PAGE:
Planting might seem like one of the most obvious steps when it comes to gardening—dig hole, put in a plant, done—right? Well, sorta. There are some very important tips and tricks you should know that will help you get your garden off to the very best start possible.
If you’ve never planted a garden before, we’re going to give you all the tips and tricks you need to know to make sure you do it right the first time. Planting your seedlings and seeds properly is one the most important things you can do to have a successful garden, so let’s get started.
Should I be planting seedlings or direct sowing seeds?
The answer to this question depends on a lot of factors—what kind of veggie you are growing, your growing climate, when you’d like to harvest, if the plant likes to be transplanted or not. We recommend checking out our individual plant guides to see our advice on seedlings or direct sowing for each type of plant.
If you are starting your own seedlings, make sure you follow our sure-fire process for seed starting.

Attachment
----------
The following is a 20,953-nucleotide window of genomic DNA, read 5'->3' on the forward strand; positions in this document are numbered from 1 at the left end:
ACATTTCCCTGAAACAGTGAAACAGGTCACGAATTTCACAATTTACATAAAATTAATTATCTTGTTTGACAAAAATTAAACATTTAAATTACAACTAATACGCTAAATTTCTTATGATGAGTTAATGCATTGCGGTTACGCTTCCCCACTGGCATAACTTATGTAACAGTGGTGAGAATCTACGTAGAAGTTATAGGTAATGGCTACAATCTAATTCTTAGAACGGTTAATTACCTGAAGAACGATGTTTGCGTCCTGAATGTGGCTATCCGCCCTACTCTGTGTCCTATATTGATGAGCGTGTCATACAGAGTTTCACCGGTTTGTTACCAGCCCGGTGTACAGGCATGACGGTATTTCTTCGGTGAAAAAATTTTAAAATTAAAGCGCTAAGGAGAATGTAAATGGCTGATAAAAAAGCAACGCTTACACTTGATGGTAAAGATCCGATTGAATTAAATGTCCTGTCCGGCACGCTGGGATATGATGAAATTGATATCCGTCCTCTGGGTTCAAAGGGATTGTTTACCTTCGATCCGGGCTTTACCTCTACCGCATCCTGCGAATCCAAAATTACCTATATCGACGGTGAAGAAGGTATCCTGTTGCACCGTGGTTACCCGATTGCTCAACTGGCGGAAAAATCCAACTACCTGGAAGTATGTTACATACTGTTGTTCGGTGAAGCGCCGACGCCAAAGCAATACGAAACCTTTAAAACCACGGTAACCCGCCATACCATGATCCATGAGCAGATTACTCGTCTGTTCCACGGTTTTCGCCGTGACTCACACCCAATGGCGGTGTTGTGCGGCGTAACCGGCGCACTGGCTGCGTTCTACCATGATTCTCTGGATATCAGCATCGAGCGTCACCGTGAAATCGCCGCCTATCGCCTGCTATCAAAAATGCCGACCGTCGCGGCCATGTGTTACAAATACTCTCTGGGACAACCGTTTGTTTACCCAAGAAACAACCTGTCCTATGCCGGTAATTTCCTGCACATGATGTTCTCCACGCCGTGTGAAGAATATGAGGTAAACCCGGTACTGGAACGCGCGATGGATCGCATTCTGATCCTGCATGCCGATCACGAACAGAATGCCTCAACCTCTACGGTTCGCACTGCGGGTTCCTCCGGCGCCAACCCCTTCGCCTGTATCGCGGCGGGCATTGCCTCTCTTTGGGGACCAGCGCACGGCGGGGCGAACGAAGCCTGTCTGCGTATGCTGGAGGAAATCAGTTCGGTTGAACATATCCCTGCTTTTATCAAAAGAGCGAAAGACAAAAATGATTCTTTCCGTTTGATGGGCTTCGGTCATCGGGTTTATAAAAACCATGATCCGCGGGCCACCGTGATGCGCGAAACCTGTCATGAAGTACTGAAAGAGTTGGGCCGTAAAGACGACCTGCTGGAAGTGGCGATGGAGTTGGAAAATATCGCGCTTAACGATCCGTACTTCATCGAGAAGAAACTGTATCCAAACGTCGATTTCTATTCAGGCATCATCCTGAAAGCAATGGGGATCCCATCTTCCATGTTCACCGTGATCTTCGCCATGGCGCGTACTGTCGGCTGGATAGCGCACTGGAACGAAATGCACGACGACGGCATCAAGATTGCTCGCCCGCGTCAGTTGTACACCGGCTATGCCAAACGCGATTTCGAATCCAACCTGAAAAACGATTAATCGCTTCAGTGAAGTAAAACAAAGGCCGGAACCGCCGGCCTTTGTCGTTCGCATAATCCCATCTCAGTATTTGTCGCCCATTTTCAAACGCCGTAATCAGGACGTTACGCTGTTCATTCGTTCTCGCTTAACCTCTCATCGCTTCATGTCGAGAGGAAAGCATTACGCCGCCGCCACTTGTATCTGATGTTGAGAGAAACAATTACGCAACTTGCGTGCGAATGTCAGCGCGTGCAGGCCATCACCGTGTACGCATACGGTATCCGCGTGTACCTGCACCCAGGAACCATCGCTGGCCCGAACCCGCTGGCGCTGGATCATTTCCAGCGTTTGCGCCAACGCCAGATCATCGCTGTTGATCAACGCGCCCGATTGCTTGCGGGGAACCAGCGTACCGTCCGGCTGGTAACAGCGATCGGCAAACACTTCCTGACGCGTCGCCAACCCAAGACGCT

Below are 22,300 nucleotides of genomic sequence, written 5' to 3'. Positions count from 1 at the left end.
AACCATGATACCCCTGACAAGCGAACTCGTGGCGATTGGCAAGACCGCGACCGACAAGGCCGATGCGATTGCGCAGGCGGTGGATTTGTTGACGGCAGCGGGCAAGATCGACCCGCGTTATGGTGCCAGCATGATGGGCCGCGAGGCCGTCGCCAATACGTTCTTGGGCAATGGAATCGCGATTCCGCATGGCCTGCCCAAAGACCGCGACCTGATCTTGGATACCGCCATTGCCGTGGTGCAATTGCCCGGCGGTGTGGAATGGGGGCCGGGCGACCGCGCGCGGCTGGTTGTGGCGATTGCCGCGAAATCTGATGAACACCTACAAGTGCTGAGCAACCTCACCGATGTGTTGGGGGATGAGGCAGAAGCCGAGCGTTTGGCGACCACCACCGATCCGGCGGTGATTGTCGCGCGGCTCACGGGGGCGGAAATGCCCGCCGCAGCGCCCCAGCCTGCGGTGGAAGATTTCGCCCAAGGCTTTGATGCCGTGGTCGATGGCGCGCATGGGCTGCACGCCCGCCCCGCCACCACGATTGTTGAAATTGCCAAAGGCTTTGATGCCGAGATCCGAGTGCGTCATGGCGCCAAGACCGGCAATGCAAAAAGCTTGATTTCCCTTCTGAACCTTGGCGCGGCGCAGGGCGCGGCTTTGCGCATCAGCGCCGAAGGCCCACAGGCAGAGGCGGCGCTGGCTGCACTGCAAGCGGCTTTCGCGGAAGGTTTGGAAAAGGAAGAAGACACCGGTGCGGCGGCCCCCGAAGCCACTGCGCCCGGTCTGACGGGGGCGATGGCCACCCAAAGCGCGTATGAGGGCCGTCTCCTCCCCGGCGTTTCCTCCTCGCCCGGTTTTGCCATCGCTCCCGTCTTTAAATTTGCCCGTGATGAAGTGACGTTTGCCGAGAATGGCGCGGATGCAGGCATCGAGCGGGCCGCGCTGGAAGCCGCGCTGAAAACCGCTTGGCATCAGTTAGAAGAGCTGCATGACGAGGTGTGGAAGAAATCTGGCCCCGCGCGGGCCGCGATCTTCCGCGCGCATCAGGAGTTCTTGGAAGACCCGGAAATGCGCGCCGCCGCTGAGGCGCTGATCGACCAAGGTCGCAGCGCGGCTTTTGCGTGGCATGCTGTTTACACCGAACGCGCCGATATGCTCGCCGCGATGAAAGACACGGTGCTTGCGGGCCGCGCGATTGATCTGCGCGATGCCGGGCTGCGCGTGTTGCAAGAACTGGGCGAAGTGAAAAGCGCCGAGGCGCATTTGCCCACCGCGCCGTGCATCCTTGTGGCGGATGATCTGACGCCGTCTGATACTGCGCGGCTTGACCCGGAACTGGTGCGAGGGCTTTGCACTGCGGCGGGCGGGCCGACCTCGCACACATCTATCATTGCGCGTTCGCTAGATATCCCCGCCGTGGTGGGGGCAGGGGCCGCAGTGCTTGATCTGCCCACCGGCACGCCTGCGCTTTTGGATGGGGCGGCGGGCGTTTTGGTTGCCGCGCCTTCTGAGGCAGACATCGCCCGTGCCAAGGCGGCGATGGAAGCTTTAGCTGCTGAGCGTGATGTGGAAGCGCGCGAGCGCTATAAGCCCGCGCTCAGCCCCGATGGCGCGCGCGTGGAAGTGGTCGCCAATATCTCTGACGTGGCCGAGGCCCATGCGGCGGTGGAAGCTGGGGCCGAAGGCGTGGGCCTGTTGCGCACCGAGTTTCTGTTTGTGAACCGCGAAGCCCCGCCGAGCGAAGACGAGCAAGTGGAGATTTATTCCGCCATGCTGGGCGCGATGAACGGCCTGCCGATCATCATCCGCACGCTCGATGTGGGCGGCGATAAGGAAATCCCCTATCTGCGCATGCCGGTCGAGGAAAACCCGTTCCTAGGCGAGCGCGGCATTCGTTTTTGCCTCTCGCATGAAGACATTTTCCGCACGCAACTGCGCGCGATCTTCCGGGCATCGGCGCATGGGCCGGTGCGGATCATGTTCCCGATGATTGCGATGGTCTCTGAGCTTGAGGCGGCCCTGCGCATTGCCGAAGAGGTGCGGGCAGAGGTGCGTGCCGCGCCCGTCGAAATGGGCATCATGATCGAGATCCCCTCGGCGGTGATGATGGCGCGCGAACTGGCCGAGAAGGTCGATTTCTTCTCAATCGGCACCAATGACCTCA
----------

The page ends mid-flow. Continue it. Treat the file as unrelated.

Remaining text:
How do I pick the best seedlings at the garden center?
It might be easy to assume that you’re looking for the biggest, tallest seedlings when you go plant shopping, but those aren’t always the best plants to grab. We cover everything to look for when plant shopping in our guide to choosing seedlings.
What do I need to do with seedlings before I plant them?
Whether you’ve started your own seedlings or purchased seedlings from a garden center, once of the most important things you need to do before planting them out in the garden is to harden them off.
Hardening off is simply the process of gradually exposing your seedlings to more and more wind and sun exposure so they are well-acclimated to life outdoors. Chances are, your seedlings have been babied from day one, which means they aren’t ready for Mother Nature with her thunderstorms, blistering sunshine, and temperature fluctuations. We cover the entire process in our article on hardening off seedlings.
Seedlings that aren’t hardened off will have weaker stems, slow growth, or even wind or sun damage that could even kill the plant!
How do you plant seedlings in the ground?